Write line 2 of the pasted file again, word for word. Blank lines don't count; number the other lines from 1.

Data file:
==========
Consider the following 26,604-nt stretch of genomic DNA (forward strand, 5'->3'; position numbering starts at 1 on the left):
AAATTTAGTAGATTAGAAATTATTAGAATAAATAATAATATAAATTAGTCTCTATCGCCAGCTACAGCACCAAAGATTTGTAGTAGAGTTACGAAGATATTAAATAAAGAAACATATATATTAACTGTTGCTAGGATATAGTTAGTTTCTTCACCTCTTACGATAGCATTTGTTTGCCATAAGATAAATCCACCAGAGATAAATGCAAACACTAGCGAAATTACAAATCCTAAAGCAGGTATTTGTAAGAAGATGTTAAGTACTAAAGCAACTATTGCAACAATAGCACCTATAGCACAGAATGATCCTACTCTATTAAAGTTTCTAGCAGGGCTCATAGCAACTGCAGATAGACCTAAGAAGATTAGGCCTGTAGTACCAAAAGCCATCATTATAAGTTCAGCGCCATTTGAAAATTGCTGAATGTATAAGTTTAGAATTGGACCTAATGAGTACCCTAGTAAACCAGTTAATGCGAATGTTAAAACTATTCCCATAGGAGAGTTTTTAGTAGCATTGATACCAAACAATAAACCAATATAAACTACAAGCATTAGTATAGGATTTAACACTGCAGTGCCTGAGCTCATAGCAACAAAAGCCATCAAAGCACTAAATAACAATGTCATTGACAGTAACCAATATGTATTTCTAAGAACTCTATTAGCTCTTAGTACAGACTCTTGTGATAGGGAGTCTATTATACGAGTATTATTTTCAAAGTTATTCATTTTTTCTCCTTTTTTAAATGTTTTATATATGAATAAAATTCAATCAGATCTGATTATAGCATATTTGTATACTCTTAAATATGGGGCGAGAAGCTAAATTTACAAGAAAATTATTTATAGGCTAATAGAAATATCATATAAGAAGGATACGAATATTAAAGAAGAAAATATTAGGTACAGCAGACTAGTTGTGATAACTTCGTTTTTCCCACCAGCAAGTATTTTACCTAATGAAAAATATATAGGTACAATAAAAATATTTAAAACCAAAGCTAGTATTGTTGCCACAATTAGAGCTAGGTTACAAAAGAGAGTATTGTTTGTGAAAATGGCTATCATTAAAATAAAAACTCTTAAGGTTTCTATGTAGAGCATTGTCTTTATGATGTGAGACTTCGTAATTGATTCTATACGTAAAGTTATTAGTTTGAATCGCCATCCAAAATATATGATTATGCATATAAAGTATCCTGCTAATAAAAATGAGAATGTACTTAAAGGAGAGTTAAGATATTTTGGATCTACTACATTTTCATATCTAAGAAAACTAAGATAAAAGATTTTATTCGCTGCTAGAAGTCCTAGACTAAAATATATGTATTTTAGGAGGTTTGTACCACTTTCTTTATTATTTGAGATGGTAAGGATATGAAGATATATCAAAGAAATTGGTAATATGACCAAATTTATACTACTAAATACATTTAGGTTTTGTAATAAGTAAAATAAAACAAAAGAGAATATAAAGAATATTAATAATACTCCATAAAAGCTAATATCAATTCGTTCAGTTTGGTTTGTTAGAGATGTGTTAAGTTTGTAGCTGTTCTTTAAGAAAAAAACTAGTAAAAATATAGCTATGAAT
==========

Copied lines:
AAATTTAGTAGATTAGAAATTATTAGAATAAATAATAATATAAATTAGTCTCTATCGCCAGCTACAGCACCAAAGATTTGTAGTAGAGTTACGAAGATATTAAATAAAGAAACATATATATTAACTGTTGCTAGGATATAGTTAGTTTCTTCACCTCTTACGATAGCATTTGTTTGCCATAAGATAAATCCACCAGAGATAAATGCAAACACTAGCGAAATTACAAATCCTAAAGCAGGTATTTGTAAGAAGATGTTAAGTACTAAAGCAACTATTGCAACAATAGCACCTATAGCACAGAATGATCCTACTCTATTAAAGTTTCTAGCAGGGCTCATAGCAACTGCAGATAGACCTAAGAAGATTAGGCCTGTAGTACCAAAAGCCATCATTATAAGTTCAGCGCCATTTGAAAATTGCTGAATGTATAAGTTTAGAATTGGACCTAATGAGTACCCTAGTAAACCAGTTAATGCGAATGTTAAAACTATTCCCATAGGAGAGTTTTTAGTAGCATTGATACCAAACAATAAACCAATATAAACTACAAGCATTAGTATAGGATTTAACACTGCAGTGCCTGAGCTCATAGCAACAAAAGCCATCAAAGCACTAAATAACAATGTCATTGACAGTAACCAATATGTATTTCTAAGAACTCTATTAGCTCTTAGTACAGACTCTTGTGATAGGGAGTCTATTATACGAGTATTATTTTCAAAGTTATTCATTTTTTCTCCTTTTTTAAATGTTTTATATATGAATAAAATTCAATCAGATCTGATTATAGCATATTTGTATACTCTTAAATATGGGGCGAGAAGCTAAATTTACAAGAAAATTATTTATAGGCTAATAGAAATATCATATAAGAAGGATACGAATATTAAAGAAGAAAATATTAGGTACAGCAGACTAGTTGTGATAACTTCGTTTTTCCCACCAGCAAGTATTTTACCTAATGAAAAATATATAGGTACAATAAAAATATTTAAAACCAAAGCTAGTATTGTTGCCACAATTAGAGCTAGGTTACAAAAGAGAGTATTGTTTGTGAAAATGGCTATCATTAAAATAAAAACTCTTAAGGTTTCTATGTAGAGCATTGTCTTTATGATGTGAGACTTCGTAATTGATTCTATACGTAAAGTTATTAGTTTGAATCGCCATCCAAAATATATGATTATGCATATAAAGTATCCTGCTAATAAAAATGAGAATGTACTTAAAGGAGAGTTAAGATATTTTGGATCTACTACATTTTCATATCTAAGAAAACTAAGATAAAAGATTTTATTCGCTGCTAGAAGTCCTAGACTAAAATATATGTATTTTAGGAGGTTTGTACCACTTTCTTTATTATTTGAGATGGTAAGGATATGAAGATATATCAAAGAAATTGGTAATATGACCAAATTTATACTACTAAATACATTTAGGTTTTGTAATAAGTAAAATAAAACAAAAGAGAATATAAAGAATATTAATAATACTCCATAAAAGCTAATATCAATTCGTTCAGTTTGGTTTGTTAGAGATGTGTTAAGTTTGTAGCTGTTCTTTAAGAAAAAAACTAGTAAAAATATAGCTATGAAT